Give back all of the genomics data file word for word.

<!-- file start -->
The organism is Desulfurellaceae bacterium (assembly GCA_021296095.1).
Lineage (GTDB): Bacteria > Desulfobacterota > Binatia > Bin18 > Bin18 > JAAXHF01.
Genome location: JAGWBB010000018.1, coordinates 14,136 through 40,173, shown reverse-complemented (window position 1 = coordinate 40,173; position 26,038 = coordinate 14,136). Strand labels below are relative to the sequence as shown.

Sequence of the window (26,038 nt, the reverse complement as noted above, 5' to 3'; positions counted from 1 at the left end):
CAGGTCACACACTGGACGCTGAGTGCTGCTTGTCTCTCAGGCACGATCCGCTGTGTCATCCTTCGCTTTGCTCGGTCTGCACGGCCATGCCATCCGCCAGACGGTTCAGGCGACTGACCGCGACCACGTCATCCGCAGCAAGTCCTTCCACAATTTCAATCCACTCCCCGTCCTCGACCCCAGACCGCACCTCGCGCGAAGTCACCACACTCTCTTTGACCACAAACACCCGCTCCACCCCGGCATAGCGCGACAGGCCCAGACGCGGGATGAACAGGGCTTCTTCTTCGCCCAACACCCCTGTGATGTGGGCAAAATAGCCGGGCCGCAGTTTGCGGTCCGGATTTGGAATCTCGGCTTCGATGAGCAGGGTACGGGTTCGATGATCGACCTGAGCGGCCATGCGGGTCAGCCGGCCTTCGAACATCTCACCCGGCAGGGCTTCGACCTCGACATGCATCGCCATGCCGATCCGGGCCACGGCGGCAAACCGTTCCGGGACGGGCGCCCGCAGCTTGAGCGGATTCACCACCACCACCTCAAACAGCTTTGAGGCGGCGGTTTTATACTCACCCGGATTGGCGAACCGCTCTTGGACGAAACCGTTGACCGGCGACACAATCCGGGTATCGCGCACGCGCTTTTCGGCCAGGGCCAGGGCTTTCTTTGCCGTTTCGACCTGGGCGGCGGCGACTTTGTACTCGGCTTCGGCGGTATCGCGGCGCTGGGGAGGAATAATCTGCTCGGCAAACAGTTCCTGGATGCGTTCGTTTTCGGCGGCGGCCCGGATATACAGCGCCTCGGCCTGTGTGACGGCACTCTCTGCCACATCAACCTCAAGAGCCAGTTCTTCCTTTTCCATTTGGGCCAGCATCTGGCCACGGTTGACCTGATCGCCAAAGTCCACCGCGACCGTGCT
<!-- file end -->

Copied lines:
The organism is Desulfurellaceae bacterium (assembly GCA_021296095.1).
Lineage (GTDB): Bacteria > Desulfobacterota > Binatia > Bin18 > Bin18 > JAAXHF01.
Genome location: JAGWBB010000018.1, coordinates 14,136 through 40,173, shown reverse-complemented (window position 1 = coordinate 40,173; position 26,038 = coordinate 14,136). Strand labels below are relative to the sequence as shown.

Sequence of the window (26,038 nt, the reverse complement as noted above, 5' to 3'; positions counted from 1 at the left end):
CAGGTCACACACTGGACGCTGAGTGCTGCTTGTCTCTCAGGCACGATCCGCTGTGTCATCCTTCGCTTTGCTCGGTCTGCACGGCCATGCCATCCGCCAGACGGTTCAGGCGACTGACCGCGACCACGTCATCCGCAGCAAGTCCTTCCACAATTTCAATCCACTCCCCGTCCTCGACCCCAGACCGCACCTCGCGCGAAGTCACCACACTCTCTTTGACCACAAACACCCGCTCCACCCCGGCATAGCGCGACAGGCCCAGACGCGGGATGAACAGGGCTTCTTCTTCGCCCAACACCCCTGTGATGTGGGCAAAATAGCCGGGCCGCAGTTTGCGGTCCGGATTTGGAATCTCGGCTTCGATGAGCAGGGTACGGGTTCGATGATCGACCTGAGCGGCCATGCGGGTCAGCCGGCCTTCGAACATCTCACCCGGCAGGGCTTCGACCTCGACATGCATCGCCATGCCGATCCGGGCCACGGCGGCAAACCGTTCCGGGACGGGCGCCCGCAGCTTGAGCGGATTCACCACCACCACCTCAAACAGCTTTGAGGCGGCGGTTTTATACTCACCCGGATTGGCGAACCGCTCTTGGACGAAACCGTTGACCGGCGACACAATCCGGGTATCGCGCACGCGCTTTTCGGCCAGGGCCAGGGCTTTCTTTGCCGTTTCGACCTGGGCGGCGGCGACTTTGTACTCGGCTTCGGCGGTATCGCGGCGCTGGGGAGGAATAATCTGCTCGGCAAACAGTTCCTGGATGCGTTCGTTTTCGGCGGCGGCCCGGATATACAGCGCCTCGGCCTGTGTGACGGCACTCTCTGCCACATCAACCTCAAGAGCCAGTTCTTCCTTTTCCATTTGGGCCAGCATCTGGCCACGGTTGACCTGATCGCCAAAGTCCACCGCGACCGTGCT